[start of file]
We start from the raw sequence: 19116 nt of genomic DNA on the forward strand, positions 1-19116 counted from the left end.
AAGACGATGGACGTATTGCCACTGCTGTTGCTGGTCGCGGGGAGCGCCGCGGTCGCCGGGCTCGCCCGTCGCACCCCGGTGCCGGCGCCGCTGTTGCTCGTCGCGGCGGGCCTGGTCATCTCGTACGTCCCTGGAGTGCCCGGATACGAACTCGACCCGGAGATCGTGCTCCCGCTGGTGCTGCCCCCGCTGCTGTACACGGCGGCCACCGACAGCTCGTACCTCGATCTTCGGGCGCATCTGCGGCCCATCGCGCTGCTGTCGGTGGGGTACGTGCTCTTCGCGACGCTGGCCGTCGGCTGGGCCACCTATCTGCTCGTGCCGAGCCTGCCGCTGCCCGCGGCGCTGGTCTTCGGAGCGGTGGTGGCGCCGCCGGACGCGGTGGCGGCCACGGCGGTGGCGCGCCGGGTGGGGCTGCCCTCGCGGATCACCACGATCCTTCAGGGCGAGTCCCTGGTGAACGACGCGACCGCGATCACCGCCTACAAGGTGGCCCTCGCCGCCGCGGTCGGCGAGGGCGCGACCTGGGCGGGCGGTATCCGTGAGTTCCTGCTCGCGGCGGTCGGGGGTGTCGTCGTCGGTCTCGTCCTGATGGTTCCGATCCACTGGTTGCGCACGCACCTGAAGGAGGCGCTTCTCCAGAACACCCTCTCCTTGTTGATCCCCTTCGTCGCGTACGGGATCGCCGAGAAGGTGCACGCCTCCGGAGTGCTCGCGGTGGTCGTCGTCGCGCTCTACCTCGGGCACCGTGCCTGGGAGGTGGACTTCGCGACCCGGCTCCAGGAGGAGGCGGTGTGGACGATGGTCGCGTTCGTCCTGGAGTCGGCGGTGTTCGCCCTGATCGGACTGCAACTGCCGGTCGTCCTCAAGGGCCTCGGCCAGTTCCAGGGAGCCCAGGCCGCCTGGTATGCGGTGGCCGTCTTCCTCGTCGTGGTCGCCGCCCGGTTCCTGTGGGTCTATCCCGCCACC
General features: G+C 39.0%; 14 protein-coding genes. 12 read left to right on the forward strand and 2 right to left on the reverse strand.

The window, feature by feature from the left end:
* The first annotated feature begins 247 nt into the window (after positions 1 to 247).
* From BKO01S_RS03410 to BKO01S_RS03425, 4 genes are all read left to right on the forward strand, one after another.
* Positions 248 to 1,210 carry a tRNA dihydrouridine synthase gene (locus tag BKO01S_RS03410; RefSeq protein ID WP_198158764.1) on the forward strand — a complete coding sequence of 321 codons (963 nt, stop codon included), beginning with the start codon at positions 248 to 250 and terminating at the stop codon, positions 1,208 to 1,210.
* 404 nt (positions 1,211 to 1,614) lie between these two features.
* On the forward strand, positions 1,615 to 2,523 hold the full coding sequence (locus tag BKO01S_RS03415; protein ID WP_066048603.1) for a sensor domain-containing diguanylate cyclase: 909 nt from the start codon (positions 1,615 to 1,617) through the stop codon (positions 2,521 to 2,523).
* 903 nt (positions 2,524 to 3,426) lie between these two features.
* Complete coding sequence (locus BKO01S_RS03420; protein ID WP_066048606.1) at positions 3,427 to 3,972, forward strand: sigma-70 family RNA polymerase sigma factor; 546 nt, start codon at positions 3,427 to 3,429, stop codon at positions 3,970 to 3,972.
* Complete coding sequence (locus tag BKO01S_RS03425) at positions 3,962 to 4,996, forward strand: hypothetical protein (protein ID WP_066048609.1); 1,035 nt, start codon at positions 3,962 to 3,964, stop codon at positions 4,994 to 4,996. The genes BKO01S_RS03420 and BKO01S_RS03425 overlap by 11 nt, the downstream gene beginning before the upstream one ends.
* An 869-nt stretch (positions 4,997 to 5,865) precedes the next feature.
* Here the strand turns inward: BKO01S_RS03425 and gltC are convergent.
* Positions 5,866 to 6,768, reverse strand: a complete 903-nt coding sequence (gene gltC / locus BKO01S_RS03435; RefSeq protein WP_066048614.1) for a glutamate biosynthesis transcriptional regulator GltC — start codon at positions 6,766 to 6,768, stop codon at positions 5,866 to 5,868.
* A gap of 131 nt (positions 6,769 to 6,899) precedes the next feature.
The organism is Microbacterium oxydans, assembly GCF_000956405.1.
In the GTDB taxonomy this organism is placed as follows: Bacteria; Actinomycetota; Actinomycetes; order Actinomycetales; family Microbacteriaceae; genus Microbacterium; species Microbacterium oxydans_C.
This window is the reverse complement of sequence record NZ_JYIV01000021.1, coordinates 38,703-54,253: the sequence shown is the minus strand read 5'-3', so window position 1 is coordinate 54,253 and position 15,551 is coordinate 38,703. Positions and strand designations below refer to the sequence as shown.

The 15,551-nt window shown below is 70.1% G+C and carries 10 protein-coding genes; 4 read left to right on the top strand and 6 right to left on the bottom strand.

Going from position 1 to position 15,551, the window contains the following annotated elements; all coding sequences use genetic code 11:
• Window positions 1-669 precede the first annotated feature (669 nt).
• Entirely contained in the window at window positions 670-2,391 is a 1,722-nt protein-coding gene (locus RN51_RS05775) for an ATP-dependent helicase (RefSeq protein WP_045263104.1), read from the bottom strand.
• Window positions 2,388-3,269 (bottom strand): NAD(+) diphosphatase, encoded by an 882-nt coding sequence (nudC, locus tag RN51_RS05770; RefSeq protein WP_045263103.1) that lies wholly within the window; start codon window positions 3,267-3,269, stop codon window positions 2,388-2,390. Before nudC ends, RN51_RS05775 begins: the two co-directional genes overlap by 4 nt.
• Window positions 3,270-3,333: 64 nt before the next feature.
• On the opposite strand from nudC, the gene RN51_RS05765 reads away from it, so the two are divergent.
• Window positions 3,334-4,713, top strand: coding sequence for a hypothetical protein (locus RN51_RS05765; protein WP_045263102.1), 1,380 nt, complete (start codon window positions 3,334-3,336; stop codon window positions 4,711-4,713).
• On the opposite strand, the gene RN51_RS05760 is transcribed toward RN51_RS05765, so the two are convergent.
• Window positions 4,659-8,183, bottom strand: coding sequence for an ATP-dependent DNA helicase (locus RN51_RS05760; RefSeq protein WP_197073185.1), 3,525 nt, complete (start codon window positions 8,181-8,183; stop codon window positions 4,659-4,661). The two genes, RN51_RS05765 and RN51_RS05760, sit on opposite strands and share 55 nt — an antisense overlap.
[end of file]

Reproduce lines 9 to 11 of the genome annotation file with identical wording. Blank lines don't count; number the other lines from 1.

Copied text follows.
* On the forward strand, positions 1,615 to 2,523 hold the full coding sequence (locus tag BKO01S_RS03415; protein ID WP_066048603.1) for a sensor domain-containing diguanylate cyclase: 909 nt from the start codon (positions 1,615 to 1,617) through the stop codon (positions 2,521 to 2,523).
* 903 nt (positions 2,524 to 3,426) lie between these two features.
* Complete coding sequence (locus BKO01S_RS03420; protein ID WP_066048606.1) at positions 3,427 to 3,972, forward strand: sigma-70 family RNA polymerase sigma factor; 546 nt, start codon at positions 3,427 to 3,429, stop codon at positions 3,970 to 3,972.